After weeks of deportation by Thai immigration authorities, the number of migrant workers arriving in Poipet city has decreased, according to a migrant centre official.
Sin Namyoung, chief of the migrant worker holding centre in Poipet city, said yesterday that the number of arrivals has decreased over the past few weeks since Thai authorities began a crackdown on undocumented workers.
“The amount of illegal workers deported through the Poipet International Checkpoint has slowly decreased these days,” she said.
Since the beginning of the month, at least 1,641 undocumented Cambodian migrants were returned to the country via the Poipet border.
Most of the workers hailed from the provinces of Prey Veng, Svay Rieng, Battambang, Banteay Meanchey, Pursat, Kampong Speu, Siem Reap, Kampong Thom, Oddar Meanchey and Kampong Cham.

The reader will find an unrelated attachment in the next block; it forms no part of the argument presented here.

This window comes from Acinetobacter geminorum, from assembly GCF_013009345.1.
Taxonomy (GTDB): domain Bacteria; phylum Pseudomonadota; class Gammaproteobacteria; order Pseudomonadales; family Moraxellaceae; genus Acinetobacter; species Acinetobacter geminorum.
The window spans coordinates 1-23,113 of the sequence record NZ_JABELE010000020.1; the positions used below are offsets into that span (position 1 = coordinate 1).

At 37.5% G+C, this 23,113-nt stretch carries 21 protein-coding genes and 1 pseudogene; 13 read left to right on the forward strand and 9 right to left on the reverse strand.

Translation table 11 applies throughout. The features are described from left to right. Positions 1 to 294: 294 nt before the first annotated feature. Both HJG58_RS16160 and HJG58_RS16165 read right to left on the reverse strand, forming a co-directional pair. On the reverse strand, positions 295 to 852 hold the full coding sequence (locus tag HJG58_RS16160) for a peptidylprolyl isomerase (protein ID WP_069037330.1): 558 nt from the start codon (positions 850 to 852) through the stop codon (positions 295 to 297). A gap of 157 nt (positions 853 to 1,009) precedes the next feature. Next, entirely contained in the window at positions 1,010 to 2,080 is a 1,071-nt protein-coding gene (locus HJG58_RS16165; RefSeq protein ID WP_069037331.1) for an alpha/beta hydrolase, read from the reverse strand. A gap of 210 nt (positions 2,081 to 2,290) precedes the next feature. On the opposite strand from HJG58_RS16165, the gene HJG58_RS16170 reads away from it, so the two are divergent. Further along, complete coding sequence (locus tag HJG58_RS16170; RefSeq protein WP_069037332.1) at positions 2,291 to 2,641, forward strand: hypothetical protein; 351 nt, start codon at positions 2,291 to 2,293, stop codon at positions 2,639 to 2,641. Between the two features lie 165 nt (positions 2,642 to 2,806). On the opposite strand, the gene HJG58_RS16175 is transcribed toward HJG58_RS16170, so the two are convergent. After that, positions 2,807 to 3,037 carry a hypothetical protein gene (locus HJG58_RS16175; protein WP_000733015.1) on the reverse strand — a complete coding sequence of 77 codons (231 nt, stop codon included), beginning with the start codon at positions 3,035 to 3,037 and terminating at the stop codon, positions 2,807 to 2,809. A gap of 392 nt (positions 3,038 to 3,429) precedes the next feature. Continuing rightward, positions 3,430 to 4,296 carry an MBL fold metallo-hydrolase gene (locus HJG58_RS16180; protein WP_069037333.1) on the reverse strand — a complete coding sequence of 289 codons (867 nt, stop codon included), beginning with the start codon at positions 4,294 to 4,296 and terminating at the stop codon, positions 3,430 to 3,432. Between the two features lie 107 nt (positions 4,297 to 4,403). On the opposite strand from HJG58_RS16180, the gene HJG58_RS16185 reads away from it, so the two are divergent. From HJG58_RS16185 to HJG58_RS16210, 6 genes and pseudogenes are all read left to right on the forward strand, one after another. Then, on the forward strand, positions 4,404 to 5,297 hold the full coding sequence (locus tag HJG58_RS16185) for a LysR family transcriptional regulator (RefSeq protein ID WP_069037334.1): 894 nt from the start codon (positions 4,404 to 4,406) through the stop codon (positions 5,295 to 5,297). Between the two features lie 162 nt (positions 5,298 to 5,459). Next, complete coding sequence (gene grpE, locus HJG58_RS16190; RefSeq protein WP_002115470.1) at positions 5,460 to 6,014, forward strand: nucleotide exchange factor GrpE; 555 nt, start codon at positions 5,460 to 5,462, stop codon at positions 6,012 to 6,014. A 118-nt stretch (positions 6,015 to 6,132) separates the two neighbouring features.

The Cambodian embassy in Bangkok said 24 undocumented migrants were repatriated from Thailand on Monday.
Thai immigration authorities said in a statement yesterday the 24 migrants were victims of employment agencies that failed to deliver legality for them to work in the country.
Thai authorities added that the migrants paid about $540 each for transportation and the issuance of passports in order to apply for residential and employment visas.
“They were living and working illegally in Thailand’s Samut Prakan province and they were safely returned to Cambodia on Monday,” the statement said. “Cambodian authorities have informed the migrants to prepare their legal documents so that they may return to Thailand legally.”
In February, the National Police said that more than 13,000 Cambodian migrant workers were deported last year, most of whom had overstayed their visas or crossed the border illegally.
The National Police noted that many were also cheated by recruitment agents who promised them employment in Thailand.